Go Ahead, Burn Dinner (a Little)

Go Ahead, Burn Dinner (a Little)

Bitter is good. Burnt ends, blackened catfish, crème brûlée, and the giant charred bubble on your pizza pie are just a few examples of how good it can be. The palate can taste five flavours — sweet, salty, bitter, savoury, and umami — and the best dishes will work with several, if not all five, to create a harmonious experience for your tastebuds. You can do the same by deeply and aggressively browning your food (and maybe even burning it a bit).

Charring food has definitely been in style since mankind started cooking with fire, and notably since the Spanish word barbacoa started getting kicked around in print in the 1500s. This flavour is so highly sought after that there are endless tutorials and cooking show episodes on how to get perfect grill marks and the proper way to sear on the stovetop. You’re not just highlighting the single, flat flavour of carbon. These techniques can create hundreds of complex flavours depending on the chemical components of the food and how it was browned.

We owe this deep, roasted, balancing and sometimes bitter flavour to a couple things: the Maillard reaction, and caramelization. Those familiar will already know that the Maillard reaction is a type of non-enzymatic browning that occurs when you bake bread, toast a marshmallow, or roast coffee beans. On a more technical level, it’s a chemical reaction between amino acids and reducing sugars that typically occurs when foods are heated between 280℉-330℉, resulting in mouthwatering new flavour compounds and lovely changes in colour. Caramelization is simply the browning of sugars, caused by heating foods to even higher temperatures (with pure sucrose, this is around 338℉), resulting in polymers that all have deep, nutty flavours and that classic caramel brown hue. Give me one or give me both, these processes add visual appeal and bring the flavour. Take either “too far,” and that’s when things start to get a little smokey (which can be a good thing).

Char your food on the grill, or in the oven to bring in notes of bitterness, along with an alluring smokiness that can change any good dish into an amazing one. Roast a red bell pepper before chopping it into black bean soup. Char tomatillos to add a smoky depth of flavour to your salsa verde. Grill romaine to transform a simple salad into a side dish your friends still talk about. Making a strawberry rhubarb pie? Roast those strawberries and chopped rhubarb in the oven to caramelize the sugars and bring out new flavours before composing the filling. Use white chocolate in a new way by surpassing its melting point and deeply browning it to sprinkle over ice cream.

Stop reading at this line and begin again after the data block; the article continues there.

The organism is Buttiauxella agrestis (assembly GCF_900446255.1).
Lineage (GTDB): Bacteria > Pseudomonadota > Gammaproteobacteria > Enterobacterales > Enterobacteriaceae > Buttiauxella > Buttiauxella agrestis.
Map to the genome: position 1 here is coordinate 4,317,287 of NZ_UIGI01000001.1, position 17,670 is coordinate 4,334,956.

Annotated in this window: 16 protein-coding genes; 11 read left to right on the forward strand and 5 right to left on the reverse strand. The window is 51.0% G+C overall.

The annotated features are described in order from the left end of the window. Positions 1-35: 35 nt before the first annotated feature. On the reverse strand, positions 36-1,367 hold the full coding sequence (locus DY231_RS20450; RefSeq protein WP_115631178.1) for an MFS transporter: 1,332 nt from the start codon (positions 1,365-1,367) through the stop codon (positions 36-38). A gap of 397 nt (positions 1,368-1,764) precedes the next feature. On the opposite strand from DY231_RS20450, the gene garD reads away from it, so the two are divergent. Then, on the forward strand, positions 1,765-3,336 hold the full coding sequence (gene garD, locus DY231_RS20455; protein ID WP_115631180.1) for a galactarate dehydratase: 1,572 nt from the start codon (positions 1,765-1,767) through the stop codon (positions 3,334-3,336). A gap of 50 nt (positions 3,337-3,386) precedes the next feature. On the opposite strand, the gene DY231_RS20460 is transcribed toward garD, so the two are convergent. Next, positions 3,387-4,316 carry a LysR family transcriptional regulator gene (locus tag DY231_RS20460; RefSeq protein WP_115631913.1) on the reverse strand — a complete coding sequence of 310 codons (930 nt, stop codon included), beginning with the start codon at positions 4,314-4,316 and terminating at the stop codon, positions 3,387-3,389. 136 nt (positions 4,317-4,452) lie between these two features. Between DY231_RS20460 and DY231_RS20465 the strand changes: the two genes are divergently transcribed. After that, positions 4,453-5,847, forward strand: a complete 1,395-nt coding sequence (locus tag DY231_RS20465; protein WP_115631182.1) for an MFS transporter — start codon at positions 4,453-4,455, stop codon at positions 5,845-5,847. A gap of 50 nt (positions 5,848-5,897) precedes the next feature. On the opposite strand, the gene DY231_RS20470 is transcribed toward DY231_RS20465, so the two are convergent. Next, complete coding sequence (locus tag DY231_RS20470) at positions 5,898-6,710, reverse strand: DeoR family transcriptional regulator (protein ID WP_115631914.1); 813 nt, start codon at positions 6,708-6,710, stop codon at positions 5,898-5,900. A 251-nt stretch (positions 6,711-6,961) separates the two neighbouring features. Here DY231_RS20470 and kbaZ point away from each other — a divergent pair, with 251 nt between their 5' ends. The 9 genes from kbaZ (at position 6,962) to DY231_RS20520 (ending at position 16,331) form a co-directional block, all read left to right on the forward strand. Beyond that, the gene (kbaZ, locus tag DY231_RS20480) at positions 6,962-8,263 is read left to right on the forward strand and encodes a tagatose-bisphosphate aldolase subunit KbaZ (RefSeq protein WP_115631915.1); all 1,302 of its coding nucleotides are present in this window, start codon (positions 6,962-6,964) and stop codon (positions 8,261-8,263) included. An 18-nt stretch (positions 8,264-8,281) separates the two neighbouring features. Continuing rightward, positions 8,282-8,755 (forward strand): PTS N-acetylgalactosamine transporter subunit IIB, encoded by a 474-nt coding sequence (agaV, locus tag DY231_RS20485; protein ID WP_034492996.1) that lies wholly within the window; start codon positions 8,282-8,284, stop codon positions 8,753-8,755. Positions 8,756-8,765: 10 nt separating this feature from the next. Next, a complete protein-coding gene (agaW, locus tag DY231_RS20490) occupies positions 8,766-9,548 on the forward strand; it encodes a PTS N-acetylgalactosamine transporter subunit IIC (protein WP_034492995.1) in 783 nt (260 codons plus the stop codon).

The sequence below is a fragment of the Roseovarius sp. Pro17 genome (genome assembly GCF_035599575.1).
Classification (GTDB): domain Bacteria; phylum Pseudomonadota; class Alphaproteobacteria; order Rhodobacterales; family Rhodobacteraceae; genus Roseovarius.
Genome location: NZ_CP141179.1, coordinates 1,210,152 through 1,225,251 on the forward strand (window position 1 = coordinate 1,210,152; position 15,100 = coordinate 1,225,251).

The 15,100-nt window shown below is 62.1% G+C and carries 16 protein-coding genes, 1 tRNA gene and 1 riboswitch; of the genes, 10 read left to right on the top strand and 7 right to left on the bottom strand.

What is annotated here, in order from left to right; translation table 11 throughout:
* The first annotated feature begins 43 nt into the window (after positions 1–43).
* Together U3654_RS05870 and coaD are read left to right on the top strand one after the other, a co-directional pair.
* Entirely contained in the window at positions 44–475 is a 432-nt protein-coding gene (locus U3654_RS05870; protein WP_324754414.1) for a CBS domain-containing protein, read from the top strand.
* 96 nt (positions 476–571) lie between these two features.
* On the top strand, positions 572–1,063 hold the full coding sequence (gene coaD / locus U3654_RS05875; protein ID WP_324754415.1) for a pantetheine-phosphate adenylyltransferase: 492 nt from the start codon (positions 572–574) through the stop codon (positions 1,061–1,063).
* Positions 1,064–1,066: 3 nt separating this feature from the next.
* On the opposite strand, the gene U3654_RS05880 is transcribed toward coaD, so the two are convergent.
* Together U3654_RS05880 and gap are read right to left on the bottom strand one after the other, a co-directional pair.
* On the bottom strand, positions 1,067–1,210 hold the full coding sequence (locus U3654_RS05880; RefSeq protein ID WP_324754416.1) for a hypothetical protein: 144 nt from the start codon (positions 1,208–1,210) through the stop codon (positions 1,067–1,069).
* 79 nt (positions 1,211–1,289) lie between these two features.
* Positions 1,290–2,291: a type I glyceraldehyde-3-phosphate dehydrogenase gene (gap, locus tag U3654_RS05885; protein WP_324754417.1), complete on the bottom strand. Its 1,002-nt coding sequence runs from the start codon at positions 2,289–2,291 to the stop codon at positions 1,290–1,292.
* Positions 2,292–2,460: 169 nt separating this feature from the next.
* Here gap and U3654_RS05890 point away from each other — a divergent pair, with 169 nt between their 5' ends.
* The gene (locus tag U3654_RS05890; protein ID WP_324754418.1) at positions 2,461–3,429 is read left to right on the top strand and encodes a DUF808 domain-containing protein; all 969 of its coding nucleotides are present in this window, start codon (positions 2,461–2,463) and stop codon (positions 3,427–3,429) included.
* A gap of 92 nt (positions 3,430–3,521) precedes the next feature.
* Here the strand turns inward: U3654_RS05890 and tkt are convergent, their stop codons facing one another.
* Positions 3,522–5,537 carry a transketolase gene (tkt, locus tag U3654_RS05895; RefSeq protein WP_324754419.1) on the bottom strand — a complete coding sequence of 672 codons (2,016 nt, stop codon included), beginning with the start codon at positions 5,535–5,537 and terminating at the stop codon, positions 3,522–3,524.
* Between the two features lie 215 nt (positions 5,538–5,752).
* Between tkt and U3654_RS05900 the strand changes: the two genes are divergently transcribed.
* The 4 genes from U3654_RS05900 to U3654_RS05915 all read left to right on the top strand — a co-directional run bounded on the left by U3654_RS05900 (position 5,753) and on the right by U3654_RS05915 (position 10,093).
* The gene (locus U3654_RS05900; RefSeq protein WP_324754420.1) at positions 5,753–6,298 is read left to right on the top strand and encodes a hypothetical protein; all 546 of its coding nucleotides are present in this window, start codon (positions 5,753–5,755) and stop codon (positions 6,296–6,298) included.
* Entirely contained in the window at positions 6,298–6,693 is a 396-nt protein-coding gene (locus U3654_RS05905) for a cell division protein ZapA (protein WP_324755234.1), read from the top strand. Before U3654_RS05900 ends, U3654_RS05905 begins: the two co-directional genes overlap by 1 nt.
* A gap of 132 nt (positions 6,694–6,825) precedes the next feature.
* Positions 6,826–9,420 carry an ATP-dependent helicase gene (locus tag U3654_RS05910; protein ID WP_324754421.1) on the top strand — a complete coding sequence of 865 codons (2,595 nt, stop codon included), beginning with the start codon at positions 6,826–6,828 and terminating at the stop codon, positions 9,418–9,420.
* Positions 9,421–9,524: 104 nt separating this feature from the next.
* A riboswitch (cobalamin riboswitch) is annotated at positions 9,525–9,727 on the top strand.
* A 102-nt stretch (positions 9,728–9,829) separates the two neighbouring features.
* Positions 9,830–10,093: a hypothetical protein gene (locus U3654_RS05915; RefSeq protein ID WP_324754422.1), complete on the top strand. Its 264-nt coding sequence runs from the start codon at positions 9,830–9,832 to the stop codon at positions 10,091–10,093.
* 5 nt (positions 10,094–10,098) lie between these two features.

In addition to flavour, aggressively browning or burning your food has textural benefits. The captivating development in texture can range from dried and jerky-like to brain-rattlingly crunchy. There’s a unique sadness I feel when I see an under-browned grilled cheese sandwich, pale french toast, or pallid fruit pie. The hyper-contrast in texture is the big moment I look forward to when I know there’s a soft dough or gooey centre hidden behind the crispy barrier.

Certainly, browning can be done to a fault, where the entire dish crosses over to “over-cooked,” or charring permeates deeply toward the centre of the food. This is also when flavour becomes unbalanced, where bitter is no longer providing contrast but dominating. And while that’s no good, usually this occurs from absentmindedness, or walking away while you’re cooking. Be sure to monitor your food’s progress when cooking with aggressive heat to ensure the best flavour results. (And safety too, I suppose.)

With a watchful eye and a mindful palate, feel emboldened to sear your meats on a higher heat, burn the onions in your onion dip, leave the pizza in the oven for that extra crunchy crust, or grill a peach and caramelize those sugars for unbelievable contrast! The next time someone says you “burned” something, don’t get mad. Pity their amateur palate. Without browning, all we have are flaccid french fries and bland breads. I’ll take the French toast that’s deeply browned with a whisper of bitter, over-caramelised sugars, and the crispy-exterior-meets-custardy-centre over the gummy, basic one any day.

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